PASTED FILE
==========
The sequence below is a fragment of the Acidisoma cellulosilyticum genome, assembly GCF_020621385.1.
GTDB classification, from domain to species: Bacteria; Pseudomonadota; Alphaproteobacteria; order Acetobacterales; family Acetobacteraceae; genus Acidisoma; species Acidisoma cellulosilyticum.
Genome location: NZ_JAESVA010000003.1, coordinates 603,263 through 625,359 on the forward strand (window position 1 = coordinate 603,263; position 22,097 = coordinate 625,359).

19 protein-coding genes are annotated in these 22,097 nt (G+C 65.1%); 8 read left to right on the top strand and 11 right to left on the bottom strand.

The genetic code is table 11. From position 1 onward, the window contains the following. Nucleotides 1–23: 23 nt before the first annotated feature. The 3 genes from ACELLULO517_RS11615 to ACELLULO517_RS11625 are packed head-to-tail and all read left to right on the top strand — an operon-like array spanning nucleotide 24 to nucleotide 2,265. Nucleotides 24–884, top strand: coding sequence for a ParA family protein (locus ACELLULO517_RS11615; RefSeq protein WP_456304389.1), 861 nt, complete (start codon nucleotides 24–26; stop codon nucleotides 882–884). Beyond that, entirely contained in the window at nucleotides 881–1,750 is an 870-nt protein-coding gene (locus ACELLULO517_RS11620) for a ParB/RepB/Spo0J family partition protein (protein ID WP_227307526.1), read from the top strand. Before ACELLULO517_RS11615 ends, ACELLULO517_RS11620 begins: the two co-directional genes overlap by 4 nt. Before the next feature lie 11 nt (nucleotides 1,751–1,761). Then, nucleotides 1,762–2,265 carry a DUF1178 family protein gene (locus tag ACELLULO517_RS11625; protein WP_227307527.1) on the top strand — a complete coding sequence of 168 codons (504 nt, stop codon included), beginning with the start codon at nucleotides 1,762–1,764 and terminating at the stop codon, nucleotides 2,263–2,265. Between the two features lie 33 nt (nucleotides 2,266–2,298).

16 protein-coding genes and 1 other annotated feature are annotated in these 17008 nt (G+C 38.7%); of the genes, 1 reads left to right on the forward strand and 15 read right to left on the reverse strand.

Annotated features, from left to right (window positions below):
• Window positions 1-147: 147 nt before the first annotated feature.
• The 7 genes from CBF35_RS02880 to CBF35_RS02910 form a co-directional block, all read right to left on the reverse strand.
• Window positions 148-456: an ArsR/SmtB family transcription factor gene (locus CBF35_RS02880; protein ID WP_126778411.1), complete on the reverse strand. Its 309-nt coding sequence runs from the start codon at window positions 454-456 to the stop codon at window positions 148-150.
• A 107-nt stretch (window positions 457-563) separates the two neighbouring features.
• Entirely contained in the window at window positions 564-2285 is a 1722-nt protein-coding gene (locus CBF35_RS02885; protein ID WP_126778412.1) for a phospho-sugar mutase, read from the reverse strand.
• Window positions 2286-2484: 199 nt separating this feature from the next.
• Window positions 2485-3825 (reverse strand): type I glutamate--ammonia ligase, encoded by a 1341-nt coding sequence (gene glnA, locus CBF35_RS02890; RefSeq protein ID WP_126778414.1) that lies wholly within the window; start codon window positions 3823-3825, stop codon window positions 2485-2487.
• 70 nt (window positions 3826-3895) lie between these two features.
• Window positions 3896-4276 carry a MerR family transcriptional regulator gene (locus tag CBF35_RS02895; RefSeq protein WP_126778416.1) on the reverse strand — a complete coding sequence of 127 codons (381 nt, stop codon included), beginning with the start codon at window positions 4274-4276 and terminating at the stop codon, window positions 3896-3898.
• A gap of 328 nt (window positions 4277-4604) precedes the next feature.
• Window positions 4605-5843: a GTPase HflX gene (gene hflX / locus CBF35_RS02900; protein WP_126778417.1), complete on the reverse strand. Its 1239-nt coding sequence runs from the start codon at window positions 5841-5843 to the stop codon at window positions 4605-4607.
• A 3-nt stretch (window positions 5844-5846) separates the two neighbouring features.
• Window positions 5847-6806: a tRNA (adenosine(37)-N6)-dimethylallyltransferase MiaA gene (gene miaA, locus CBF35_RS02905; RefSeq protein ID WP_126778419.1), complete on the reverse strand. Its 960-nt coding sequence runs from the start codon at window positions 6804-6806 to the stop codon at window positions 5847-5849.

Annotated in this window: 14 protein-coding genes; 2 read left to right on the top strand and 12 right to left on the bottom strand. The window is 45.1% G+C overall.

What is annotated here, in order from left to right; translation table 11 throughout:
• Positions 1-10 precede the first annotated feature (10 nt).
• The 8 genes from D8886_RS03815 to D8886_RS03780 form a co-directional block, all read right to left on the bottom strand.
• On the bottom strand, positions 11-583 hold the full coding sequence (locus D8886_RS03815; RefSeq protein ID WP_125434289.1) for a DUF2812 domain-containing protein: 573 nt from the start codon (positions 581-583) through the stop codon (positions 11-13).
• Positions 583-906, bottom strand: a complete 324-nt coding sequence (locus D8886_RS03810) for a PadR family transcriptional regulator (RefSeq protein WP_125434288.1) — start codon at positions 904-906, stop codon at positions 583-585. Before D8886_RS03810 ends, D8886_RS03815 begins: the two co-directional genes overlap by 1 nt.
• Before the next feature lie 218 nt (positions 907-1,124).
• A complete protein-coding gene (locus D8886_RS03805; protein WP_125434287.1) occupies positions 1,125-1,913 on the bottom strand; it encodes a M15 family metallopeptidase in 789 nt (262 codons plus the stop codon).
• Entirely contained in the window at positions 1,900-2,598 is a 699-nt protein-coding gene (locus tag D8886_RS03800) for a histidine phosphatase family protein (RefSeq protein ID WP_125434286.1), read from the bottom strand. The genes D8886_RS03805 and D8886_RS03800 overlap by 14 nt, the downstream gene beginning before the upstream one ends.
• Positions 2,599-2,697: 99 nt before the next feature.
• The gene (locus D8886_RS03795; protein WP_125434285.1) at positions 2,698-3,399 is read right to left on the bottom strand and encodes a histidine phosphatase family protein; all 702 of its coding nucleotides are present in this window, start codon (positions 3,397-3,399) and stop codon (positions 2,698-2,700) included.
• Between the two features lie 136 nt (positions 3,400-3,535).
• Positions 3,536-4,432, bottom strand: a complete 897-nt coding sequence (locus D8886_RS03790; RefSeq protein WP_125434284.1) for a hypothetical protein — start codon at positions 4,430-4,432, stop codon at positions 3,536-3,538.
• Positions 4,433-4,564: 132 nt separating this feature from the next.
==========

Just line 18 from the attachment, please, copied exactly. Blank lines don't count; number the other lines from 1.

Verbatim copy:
• Window positions 4605-5843: a GTPase HflX gene (gene hflX / locus CBF35_RS02900; protein WP_126778417.1), complete on the reverse strand. Its 1239-nt coding sequence runs from the start codon at window positions 5841-5843 to the stop codon at window positions 4605-4607.